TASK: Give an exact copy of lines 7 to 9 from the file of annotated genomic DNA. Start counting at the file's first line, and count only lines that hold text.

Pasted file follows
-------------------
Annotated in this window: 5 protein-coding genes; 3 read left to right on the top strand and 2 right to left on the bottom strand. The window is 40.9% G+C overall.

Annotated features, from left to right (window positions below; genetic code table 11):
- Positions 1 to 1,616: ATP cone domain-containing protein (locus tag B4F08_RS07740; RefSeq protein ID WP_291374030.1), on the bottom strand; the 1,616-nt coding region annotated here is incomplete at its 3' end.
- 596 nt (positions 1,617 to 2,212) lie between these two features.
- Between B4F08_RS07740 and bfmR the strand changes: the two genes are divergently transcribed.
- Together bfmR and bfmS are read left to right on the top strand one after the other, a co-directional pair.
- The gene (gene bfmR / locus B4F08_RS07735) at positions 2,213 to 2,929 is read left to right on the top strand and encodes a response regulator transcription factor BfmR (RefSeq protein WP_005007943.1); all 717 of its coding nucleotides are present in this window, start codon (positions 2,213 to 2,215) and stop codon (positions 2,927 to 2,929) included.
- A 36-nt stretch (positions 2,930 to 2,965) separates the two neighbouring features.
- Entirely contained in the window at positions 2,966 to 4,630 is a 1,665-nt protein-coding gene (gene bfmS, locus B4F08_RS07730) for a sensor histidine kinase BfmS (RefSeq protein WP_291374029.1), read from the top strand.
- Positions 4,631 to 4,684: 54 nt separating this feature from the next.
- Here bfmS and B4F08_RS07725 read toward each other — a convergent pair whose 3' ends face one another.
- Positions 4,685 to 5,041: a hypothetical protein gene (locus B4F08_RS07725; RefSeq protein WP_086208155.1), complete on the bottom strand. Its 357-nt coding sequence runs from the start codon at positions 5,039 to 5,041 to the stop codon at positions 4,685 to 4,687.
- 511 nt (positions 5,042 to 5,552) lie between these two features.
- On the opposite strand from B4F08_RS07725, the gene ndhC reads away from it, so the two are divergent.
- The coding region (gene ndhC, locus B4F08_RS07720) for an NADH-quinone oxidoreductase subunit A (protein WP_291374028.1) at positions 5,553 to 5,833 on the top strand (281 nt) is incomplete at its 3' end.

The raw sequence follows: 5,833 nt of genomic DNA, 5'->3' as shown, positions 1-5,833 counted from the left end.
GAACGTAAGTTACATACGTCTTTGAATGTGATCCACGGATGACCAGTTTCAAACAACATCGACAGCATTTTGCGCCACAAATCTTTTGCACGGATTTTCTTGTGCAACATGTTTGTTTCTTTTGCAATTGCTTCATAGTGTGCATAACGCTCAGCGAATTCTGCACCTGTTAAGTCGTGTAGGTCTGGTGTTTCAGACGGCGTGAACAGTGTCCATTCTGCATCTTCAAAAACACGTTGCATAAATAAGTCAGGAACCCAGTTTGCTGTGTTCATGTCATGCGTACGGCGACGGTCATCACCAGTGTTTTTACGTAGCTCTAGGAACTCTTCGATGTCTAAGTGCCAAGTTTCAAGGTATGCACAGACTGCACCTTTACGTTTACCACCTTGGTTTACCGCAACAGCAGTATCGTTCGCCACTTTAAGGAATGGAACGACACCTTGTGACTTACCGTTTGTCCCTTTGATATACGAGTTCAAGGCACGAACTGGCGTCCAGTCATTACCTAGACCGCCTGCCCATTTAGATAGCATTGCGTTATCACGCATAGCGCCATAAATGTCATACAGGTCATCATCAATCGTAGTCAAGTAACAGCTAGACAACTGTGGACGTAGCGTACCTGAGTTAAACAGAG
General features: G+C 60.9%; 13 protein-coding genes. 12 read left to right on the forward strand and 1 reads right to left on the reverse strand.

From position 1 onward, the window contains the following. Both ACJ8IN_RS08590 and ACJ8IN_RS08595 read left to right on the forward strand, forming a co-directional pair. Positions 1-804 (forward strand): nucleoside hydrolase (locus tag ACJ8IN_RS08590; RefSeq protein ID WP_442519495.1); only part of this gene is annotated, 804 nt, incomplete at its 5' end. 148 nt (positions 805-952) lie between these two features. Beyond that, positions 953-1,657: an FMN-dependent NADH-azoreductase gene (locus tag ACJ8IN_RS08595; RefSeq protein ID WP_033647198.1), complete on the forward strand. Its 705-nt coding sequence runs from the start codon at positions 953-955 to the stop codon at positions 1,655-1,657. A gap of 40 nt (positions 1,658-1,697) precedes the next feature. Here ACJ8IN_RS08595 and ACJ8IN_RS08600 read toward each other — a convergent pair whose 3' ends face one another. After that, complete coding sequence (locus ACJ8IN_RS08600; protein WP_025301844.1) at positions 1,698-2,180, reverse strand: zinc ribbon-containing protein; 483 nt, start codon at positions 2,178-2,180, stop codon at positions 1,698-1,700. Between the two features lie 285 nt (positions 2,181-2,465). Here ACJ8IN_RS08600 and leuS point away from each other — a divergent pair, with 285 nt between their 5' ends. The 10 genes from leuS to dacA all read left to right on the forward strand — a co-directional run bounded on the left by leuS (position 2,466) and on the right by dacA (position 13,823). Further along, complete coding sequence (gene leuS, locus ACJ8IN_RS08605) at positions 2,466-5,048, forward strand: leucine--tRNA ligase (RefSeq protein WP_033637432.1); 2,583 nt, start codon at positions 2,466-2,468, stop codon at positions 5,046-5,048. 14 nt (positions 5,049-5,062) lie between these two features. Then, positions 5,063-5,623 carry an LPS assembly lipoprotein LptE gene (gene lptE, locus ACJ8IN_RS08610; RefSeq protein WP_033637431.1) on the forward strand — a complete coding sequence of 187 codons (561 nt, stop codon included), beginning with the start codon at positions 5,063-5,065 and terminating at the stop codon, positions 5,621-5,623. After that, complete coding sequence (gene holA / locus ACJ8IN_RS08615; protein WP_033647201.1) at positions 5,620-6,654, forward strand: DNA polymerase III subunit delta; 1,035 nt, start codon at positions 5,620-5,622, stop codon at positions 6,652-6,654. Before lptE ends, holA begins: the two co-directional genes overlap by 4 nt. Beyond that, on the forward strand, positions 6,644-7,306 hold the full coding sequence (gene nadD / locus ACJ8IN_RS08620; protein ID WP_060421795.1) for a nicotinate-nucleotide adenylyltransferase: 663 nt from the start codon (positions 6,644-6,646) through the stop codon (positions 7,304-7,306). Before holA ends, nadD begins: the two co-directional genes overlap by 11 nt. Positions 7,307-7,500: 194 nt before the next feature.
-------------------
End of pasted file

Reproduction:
- The gene (gene bfmR / locus B4F08_RS07735) at positions 2,213 to 2,929 is read left to right on the top strand and encodes a response regulator transcription factor BfmR (RefSeq protein WP_005007943.1); all 717 of its coding nucleotides are present in this window, start codon (positions 2,213 to 2,215) and stop codon (positions 2,927 to 2,929) included.
- A 36-nt stretch (positions 2,930 to 2,965) separates the two neighbouring features.
- Entirely contained in the window at positions 2,966 to 4,630 is a 1,665-nt protein-coding gene (gene bfmS, locus B4F08_RS07730) for a sensor histidine kinase BfmS (RefSeq protein WP_291374029.1), read from the top strand.